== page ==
The Walter U-boats
History and Development
Professor Hellmuth Walter
Walter was a brilliant engineer that in 1933 worked on a new gas turbine at the Germaniawerft shipyard in Kiel and there his idea of a closed circuit propulsion system was born. He dreamed of making a U-boat that would by driven by hydrogen peroxide
In October 1934 he proposed incredible proposals to OKM (Kriegsmarine high command) namely of a U-boat of some 300 tons (size similar to IIA) with the maximum surface speed of 26 knots and amazing underwater speed of 30 knots! That boat was to have endurance of some 2,500 miles at 15 knots or 500 miles submerged at that speed. The current U-boat of that time (IIA) had a maximum surface speed of 11 knots and could make about 7 knots underwater.
His ideas were rejected promptly by the Kriegsmarine in 1934 as too unconventional and fanciful but Walter did not give up and in 1937 he showed his revised plans to Kapitän zur See Karl Dönitz who was at that time commander of a U-boat training flotilla. Dönitz was so impressed with the proposal that he got it into the proper channels and in 1939 a design contract was made for a small research vessel, called V-80, based on that design.
The first real submarine
The V-80 boat was designed by Walter and Germaniawerft in Kiel and built in the greatest secrecy on a slipway surrounded by a large fence. The boat was launched on April 14, 1940 and the test results carried out during the following spring with Walter himself at the controls were sensational. The boat reached more than 23 knots submerged which was more than double the underwater speed of any submarine in the world at that time (modern nuclear-powered fast-attack submarines like the Soviet Alfa-class are said to reach some 42 knots).
After the prototype
The OKM was so impressed by the test results from V-80 that they suggested immediate construction of six coastal boats based on that design but many in the U-boat department questioned that a real operational boat could be built on this system and also that the shipyards were badly needed to continue delivering the conventional VII and IX U-boats that seemed to be doing what was required of them at that time. A compromise design of a 600-ton boat called V-300 (XVII, later called U-791) that would reach some 19 knots submerged was proposed and construction started at Germaniawerft but was cancelled when Walter found the design to be too slow and proposed his own version of smaller vessels of some 220 tons.
The next generation is born
After a meeting with Dönitz in January 1942 contracts were awarded for 4 boats to be built at Germaniawerft in Kiel (Wk202 - U-792 and U-793) and Blohm & Voss in Hamburg (Wa201 - U-794 and U-795). The keels were laid down in December 1942 for all 4 boats and the first one, U-792 entered water on 28 September 1943 with U-794 on 7 October. These boats were used extensively for training and reached up to 25 knots submerged in 1944, at one such run in March 1944 carried out by U-794 in in the Bay of Danzig Dönitz and 4 other admirals witnessed themselves the boat reach 24 knots.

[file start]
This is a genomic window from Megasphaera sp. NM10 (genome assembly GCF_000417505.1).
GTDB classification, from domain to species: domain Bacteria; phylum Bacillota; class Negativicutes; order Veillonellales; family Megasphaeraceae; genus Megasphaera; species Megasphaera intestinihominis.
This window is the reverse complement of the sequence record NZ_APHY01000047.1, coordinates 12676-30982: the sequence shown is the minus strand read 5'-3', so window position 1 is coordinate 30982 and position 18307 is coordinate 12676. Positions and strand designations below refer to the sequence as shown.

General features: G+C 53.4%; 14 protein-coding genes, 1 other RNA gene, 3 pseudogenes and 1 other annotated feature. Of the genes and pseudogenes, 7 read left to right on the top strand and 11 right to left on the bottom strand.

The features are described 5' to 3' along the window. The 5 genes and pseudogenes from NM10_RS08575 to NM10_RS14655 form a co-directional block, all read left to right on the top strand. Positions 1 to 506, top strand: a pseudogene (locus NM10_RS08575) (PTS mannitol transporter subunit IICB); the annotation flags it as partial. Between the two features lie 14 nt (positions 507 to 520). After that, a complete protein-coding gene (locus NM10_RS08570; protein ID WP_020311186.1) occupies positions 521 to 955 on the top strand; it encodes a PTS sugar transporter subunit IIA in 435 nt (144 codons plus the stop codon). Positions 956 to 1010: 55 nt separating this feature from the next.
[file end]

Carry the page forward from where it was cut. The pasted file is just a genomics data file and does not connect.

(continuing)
In 1942 Walter proposed the huge 1,475ton XVIII that would carry 23 torpedoes and two contracts were awarded on Jan 4, 1943 to Deutsche Werke in Kiel (U-796 and U-797) but they were cancelled on 28 March, 1944 in favour of the XXI which was really a spin-off of the Walter design but with massive battery capacity instead of the Walter turbine that gave the boat 17 knots maximum submerged speed.
The Down side
The Walter boats were extremely complex to build and maintain, also they relied on uncertain supply of Perhydrol. The fuel was highly flammable and the British abandoned the idea after the war as too dangerous for combat vessels.
The Walter boats and the outcome of the war
No Walter boats ever saw enemy action and no such boats even entered frontal service as only 3 boats that were intended for combat were launched before the war was ended and none of them (U-1405 - U-1407) had been taken through trials and training. Thus the Walter boats did not have any real effect on the war but they were a very interesting development and according to admiral Dönitz with a little courage and vision they could have been in service 2 years earlier and then they certainly would have had enormous impact on the war.
The fate of the Walter boats
All 10 Walter boats (3 not in commission) and the V-80 prototype (which was never commissioned into the Kriegsmarine officially) were scuttled in May 1945.
Professor Hellmuth Walter passed away in 1980, then 80 years old.